Boxguy Does Liner Notes

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Project by Boxguy posted 07-07-2012 10:10 AM 4378 views 11 times favorited 19 comments Add to Favorites Watch

Pictured: A walnut and oak box designed to hold all the tools needed to accurately cut cloth or leather to fit inside boxes. It is about 2 1/2’L x 2’W x 3’‘H. On the top is a self-healing, ruled, rubber mat designed to let you use a rotary cutting wheel and wide plastic ruler to cut cloth accurately. These tools were actually designed to cut out pieces of cloth for making quilts and are available at sewing centers and cloth stores. The steel rule is used to get accurate measurements of the cloth size needed.

The goal is to add a cloth liner to the box or tray inside the box.

The Box

The Slot: The wide, see-through ruler slides inside and is inserted into a slot much like the one used to insert floppy discs into a dated computer. The finger indents above and below this end of the box let you get a grip on the end of the wide ruler and pull it out. These wide rulers are useful for two reasons. First you can get your fingers out of the way when you are using the rotary cutter. Second, you can align the marks on the ruler with the grid on the mat and get a perfectly straight, square cut on the cloth.

The Drawer: This is cloth lined over a plywood cutout of the tools. The cutouts are slightly over sized to leave room for the cloth. This drawer holds the rotary cutter and the scissors.

The Handle: This lets me move an awkwardly-sized box easily, and set the it out of the way and on the floor when I am not using it. The handle is made of some plumbing fittings painted black. (Note: I included further construction details in answer to Joe’s question below.)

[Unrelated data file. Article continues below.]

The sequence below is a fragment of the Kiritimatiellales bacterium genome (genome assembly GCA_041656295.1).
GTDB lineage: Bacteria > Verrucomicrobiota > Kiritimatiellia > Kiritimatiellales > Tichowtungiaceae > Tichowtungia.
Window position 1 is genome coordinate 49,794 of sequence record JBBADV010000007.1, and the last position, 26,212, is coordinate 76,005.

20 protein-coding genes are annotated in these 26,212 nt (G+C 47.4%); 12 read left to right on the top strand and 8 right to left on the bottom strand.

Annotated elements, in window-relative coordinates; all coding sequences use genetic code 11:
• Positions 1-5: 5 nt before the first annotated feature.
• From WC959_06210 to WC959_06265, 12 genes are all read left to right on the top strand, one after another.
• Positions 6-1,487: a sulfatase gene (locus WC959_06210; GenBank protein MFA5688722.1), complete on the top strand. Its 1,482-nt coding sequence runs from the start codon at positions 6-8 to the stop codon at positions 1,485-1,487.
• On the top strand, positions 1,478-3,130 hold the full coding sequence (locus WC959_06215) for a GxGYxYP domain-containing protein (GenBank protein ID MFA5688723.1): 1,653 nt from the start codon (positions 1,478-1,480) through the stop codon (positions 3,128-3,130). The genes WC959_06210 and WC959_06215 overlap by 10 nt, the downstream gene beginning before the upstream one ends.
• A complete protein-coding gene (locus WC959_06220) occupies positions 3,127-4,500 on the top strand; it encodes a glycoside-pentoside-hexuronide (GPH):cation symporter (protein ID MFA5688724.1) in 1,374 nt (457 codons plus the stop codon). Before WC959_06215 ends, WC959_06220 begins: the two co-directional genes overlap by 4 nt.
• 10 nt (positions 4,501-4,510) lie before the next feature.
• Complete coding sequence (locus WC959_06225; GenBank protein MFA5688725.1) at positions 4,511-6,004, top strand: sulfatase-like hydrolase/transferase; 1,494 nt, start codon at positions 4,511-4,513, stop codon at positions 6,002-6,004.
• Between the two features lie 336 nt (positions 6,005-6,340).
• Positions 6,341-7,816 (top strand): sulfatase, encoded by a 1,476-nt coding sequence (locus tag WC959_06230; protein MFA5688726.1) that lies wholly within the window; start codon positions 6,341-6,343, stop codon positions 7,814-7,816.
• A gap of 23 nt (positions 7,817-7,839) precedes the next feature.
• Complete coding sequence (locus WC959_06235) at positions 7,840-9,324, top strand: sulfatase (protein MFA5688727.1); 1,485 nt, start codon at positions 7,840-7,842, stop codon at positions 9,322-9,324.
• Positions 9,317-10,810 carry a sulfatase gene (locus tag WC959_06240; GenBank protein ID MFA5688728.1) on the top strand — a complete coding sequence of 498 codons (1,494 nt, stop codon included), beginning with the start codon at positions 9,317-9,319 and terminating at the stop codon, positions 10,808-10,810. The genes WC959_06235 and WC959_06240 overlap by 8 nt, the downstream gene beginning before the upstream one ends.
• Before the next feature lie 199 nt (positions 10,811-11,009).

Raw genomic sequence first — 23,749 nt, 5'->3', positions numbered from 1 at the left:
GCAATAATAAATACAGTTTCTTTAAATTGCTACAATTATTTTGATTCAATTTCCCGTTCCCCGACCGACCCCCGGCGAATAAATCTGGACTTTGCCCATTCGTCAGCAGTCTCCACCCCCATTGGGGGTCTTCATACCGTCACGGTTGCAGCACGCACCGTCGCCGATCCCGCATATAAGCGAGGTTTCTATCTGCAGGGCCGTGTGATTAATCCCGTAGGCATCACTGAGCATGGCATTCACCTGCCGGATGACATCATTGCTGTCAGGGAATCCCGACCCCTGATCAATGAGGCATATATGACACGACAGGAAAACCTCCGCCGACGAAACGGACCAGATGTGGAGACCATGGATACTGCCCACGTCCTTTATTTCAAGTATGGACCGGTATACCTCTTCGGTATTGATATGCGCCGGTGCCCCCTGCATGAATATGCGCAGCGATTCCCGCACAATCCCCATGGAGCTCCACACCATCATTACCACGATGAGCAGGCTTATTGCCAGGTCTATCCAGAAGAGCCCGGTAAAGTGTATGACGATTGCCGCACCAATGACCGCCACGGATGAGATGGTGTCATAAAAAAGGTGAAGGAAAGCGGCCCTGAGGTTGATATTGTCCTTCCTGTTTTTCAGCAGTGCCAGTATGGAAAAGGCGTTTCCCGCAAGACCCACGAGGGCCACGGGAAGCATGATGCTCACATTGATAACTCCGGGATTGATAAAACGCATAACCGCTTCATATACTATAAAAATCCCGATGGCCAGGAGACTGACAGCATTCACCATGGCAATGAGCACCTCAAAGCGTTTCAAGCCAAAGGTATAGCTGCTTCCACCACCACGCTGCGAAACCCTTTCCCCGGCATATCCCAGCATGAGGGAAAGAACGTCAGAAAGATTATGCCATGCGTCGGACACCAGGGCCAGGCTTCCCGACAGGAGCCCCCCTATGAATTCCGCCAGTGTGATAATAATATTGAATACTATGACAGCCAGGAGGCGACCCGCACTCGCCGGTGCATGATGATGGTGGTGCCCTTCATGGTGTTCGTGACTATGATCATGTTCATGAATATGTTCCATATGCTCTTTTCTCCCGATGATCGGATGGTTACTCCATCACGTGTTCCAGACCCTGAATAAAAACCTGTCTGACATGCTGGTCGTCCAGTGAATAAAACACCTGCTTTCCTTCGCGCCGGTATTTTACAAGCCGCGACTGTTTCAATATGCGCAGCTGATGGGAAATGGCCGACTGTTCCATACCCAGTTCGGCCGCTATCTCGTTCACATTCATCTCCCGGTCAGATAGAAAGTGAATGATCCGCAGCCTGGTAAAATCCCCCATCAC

If all has gone well, it should look something like this.

Critique: This simple box helps me keep my tools for making box liners organized and in one place. Time spent wandering around the shop looking for tools to do the job is time wasted, and is frustrating. If you have everything you need at hand and ready, the work goes more smoothly and pleasantly. A rotary cutter, mat, wide ruler, and scissors are a necessity if you are going to get cloth or leather to fit exactly inside a box or tray. I like to use a wide variety of cloth and colors to pick up the look of my jewelry boxes. It helps sales and attracts the eye. Most Lumber Jocks prefer the look of all wood, many customers don’t, and softer surfaces keep scratches off jewelry.

Thanks: As always thanks to all of you in Lumber Land who take time to look at this project. A special thanks to those who go to the trouble to make comments and suggestions. Your support in making this a “Top Three” is a real boost and keeps me going on my projects and postings thanks again to all in Lumber Land.

-- Big Al in IN

19 comments so far

View Blackie_'s profile


4883 posts in 3760 days

#1 posted 07-07-2012 10:45 AM

Big Al very nice! I tried the cloth on my first boxes but I found it time consuming for me, then I learned about the flocking system so that’s what I’ve been using but I don’t flock all of my boxes, my spalted hackberry is not flocked or covered I just can’t see covering up that beautiful wood. :)

-- Randy - If I'm not on LJ's then I'm making Saw Dust. Please feel free to visit my store location at

View ruddy's profile


550 posts in 4186 days

#2 posted 07-07-2012 10:59 AM

Big Al,
That is a great set up you have made. You are obviously well organised…..
Thanks for posting.

-- And my head I'd be a scratchin'

View Jamie Speirs's profile

Jamie Speirs

4168 posts in 4104 days